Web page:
Probate can be avoided with proper estate planning, or certain assets can be placed outside of the probate process. But why is everyone trying to avoid probate?
The Street’s recent article on this subject asks “What Is Probate and How Can You Avoid It?” The article looks at the probate process and tries to put it in real-life terms.
Probate is a process that takes place in a special probate court, with a probate judge presiding over the proceedings. Usually, surviving families and other interested parties initiate the probate process, to address issues relating to the deceased individual’s estate settlement. These include:
- The handling of the deceased’s valid will;
- Properly citing and categorizing the deceased’s assets;
- Appraising the deceased’s estate and property;
- Paying off any of the deceased’s existing debts; and
- Distributing the deceased’s property to those directed by the will (or, if there’s no will, the probate court will direct the distribution of estate assets, according to the laws of intestacy).
The executor handling the deceased’s estate will typically start the process. Here are the basic steps:
File a Petition. The estate’s executor will file a request for probate where the deceased resided. The court will then assign a date to confirm the executor and, once that is done, the probate judge will officially open the probate case.
Notice. The executor must send a notice that the deceased’s estate is officially in probate to all applicable beneficiaries, heirs, debtors and creditors.
Inventory Assets. The executor will then collect, list and present a value for all of the deceased’s assets and supply this to the probate court. An important note here. If the deceased person owns property in more than one state, it is quite likely that a separate probate process will need to be initiated in every state that property exists. Thus, if you own a home in Illinois and another in Florida, your estate will have to be probated in both states. In these cases, it is critical to use a living trust or some other method to avoid probate. Paying 2x the court fees, lawyers fees and administrative costs will cost your estate significantly more than the estate planning to avoid probate will cost.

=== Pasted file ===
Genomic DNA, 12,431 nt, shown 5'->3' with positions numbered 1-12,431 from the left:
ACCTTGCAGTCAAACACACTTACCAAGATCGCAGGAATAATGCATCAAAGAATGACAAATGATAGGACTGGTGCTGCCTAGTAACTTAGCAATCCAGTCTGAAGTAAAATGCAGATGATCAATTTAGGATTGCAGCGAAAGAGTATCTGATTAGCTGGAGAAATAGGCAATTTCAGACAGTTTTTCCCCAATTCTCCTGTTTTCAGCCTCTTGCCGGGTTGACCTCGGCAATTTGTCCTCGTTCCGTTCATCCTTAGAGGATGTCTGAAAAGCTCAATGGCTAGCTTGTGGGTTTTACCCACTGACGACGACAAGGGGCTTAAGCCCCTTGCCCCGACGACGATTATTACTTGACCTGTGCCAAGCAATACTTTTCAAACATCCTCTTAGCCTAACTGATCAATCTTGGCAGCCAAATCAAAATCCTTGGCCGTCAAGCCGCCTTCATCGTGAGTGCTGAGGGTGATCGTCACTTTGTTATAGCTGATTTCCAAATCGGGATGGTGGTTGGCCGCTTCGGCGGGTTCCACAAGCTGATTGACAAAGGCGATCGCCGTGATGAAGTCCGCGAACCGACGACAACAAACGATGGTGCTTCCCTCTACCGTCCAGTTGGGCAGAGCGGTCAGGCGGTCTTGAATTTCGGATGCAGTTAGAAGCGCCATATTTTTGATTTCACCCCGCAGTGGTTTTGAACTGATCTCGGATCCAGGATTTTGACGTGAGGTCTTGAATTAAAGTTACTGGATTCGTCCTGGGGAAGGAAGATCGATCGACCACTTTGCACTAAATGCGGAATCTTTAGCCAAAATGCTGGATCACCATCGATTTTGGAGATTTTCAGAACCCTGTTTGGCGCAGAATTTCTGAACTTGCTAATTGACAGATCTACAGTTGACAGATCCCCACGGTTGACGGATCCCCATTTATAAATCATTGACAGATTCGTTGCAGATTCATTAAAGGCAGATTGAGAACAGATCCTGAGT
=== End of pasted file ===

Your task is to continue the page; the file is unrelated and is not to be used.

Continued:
Pay the Bills. The executor will need to pay all outstanding debts owed by the estate.
Complete Any Tax Returns. In addition to filing taxes for the decedent covering the time he or she lived in the previous tax year, the estate may also have existing tax returns that need to be filed. An accountant can be hired by the estate to work on this, or the executor may choose to file the taxes on his or her own.
Pay the Heirs. The executor can now distribute the remainder of the estate to any heirs, according to the will’s instructions.
Close the Estate. Finally, the executor will file paperwork with the court and file to close the estate.
Obviously, accomplishing all of these tasks takes time. Indeed, many of them are designed with waiting periods to protect the rights of any interested parties. And in probate court, time is quite literally money. A probate attorney will be billing the estate for time spent in court, time spent preparing for court hearings, and time spent engaged in other administrative endeavors related to the case. Even modest estates can routinely see probate processes drag on for over a year, often eating up a significant portion of the estate’s assets.
An experienced estate planning attorney licensed to practice in your state will be able to explain what strategies are used to avoid probate, how to remove certain assets from the process, or whether it needs to be avoided at all. A local estate planning attorney is your best resource, because the tools available to avoid probate are often different from state to state.
Reference: The Street (July 29, 2019) “What Is Probate and How Can You Avoid It?”